One of the Founding Fathers of the United States, Franklin was a leading author, politician, statesman and diplomat. He was also an outstanding experimental scientist and during the 1760s initiated his ‘oil on water’ experiments on the ponds of Clapham Common, an important moment in the study of surface chemistry.
Franklin earned the title of “The First American” for his early campaigning for colonial unity initially as an author and spokesman in London for several colonies. Franklin stayed in Clapham with his friend Mr Christopher Baldwin at The Grange on West Side (pulled down c. 1900). Baldwin was a resident at The Grange from 1762 to 1778, during which period the Franklin experiments must have been carried out.
During one of his many voyages across the Atlantic Ocean, Franklin observed that oil had a calming effect on waves when poured into rough ocean waters. Franklin went on to experiment with oil on water on mont pond on Clapham Common, spreading monomolecular films on various bodies of water, and ultimately devised a concept of particle repulsion that is indirectly related to the hydrophobic effect. His early observations inspired others to measure the dimensions of oil monolayers, which eventually led to the formulation of the contemporary lipid bilayer model of the cell membrane.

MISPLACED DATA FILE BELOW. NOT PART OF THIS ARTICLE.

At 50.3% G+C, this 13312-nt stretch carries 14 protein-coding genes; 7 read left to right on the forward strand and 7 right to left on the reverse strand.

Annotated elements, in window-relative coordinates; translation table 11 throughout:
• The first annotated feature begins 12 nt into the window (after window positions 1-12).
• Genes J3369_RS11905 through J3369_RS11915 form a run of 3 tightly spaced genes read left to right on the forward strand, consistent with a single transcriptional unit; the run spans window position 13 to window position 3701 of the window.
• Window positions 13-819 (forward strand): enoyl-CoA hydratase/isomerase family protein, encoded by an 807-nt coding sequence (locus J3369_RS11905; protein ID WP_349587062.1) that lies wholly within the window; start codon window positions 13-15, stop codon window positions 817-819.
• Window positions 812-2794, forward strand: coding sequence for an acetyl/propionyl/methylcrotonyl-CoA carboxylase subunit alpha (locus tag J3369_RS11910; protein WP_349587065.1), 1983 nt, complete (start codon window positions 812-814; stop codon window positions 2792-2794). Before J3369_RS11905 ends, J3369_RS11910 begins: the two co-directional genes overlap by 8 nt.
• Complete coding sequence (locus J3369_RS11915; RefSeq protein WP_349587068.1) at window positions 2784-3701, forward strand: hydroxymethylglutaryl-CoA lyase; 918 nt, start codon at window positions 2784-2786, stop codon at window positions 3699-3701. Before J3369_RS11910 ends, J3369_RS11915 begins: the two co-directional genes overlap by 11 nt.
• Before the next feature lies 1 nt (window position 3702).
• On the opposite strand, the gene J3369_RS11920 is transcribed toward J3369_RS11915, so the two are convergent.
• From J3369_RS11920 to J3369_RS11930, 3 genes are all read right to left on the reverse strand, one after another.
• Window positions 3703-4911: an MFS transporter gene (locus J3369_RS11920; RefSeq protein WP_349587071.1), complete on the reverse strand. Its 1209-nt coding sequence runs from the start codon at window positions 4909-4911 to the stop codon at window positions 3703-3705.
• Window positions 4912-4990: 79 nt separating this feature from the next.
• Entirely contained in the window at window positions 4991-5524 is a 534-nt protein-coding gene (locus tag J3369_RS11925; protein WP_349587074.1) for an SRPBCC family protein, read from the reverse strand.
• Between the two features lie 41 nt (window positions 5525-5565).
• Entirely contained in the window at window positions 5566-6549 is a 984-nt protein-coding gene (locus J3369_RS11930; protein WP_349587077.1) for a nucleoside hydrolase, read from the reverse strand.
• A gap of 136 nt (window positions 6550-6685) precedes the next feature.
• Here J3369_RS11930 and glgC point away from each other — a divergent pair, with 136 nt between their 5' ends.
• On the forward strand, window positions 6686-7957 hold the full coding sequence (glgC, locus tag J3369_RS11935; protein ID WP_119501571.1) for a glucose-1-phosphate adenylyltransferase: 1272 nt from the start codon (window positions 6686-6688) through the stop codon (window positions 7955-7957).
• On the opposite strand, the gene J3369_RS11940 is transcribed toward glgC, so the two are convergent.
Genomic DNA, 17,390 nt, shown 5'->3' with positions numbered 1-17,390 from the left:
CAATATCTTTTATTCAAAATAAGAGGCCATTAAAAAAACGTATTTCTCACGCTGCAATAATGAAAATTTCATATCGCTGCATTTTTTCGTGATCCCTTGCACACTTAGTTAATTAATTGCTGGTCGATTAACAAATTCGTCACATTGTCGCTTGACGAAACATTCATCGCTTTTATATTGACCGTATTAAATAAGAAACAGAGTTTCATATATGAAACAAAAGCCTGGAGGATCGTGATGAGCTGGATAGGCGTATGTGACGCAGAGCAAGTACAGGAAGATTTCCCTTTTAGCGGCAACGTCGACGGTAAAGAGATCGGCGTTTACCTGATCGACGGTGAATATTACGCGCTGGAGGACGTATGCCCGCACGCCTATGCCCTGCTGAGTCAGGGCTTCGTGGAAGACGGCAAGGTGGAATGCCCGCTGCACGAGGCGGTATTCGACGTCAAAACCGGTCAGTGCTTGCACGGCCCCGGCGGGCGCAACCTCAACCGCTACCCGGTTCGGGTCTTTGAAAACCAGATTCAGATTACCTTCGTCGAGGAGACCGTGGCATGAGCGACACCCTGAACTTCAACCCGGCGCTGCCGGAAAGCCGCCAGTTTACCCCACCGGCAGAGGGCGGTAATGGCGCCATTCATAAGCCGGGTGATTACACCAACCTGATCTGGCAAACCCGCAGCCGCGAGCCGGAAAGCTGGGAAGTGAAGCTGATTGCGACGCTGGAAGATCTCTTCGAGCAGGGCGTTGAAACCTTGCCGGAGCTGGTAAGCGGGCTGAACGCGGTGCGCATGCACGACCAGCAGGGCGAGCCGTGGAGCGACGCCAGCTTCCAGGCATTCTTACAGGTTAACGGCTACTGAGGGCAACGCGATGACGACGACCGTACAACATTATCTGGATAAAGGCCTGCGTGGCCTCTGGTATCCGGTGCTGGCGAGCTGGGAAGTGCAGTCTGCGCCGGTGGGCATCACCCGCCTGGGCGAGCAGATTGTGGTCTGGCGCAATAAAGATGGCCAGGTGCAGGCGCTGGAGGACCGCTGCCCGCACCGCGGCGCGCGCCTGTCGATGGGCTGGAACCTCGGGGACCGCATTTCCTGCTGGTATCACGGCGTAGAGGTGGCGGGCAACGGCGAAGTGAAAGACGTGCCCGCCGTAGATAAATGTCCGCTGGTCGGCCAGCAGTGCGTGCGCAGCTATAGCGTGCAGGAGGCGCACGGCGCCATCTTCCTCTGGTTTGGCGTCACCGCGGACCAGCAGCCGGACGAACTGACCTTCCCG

By 1776 Franklin was actively involved in framing the Declaration of Independence, and as a skilled negotiator he successfully won Britain’s recognition of U.S. Independence (1783) and from then on played an outstanding public role in the early history of the United States. .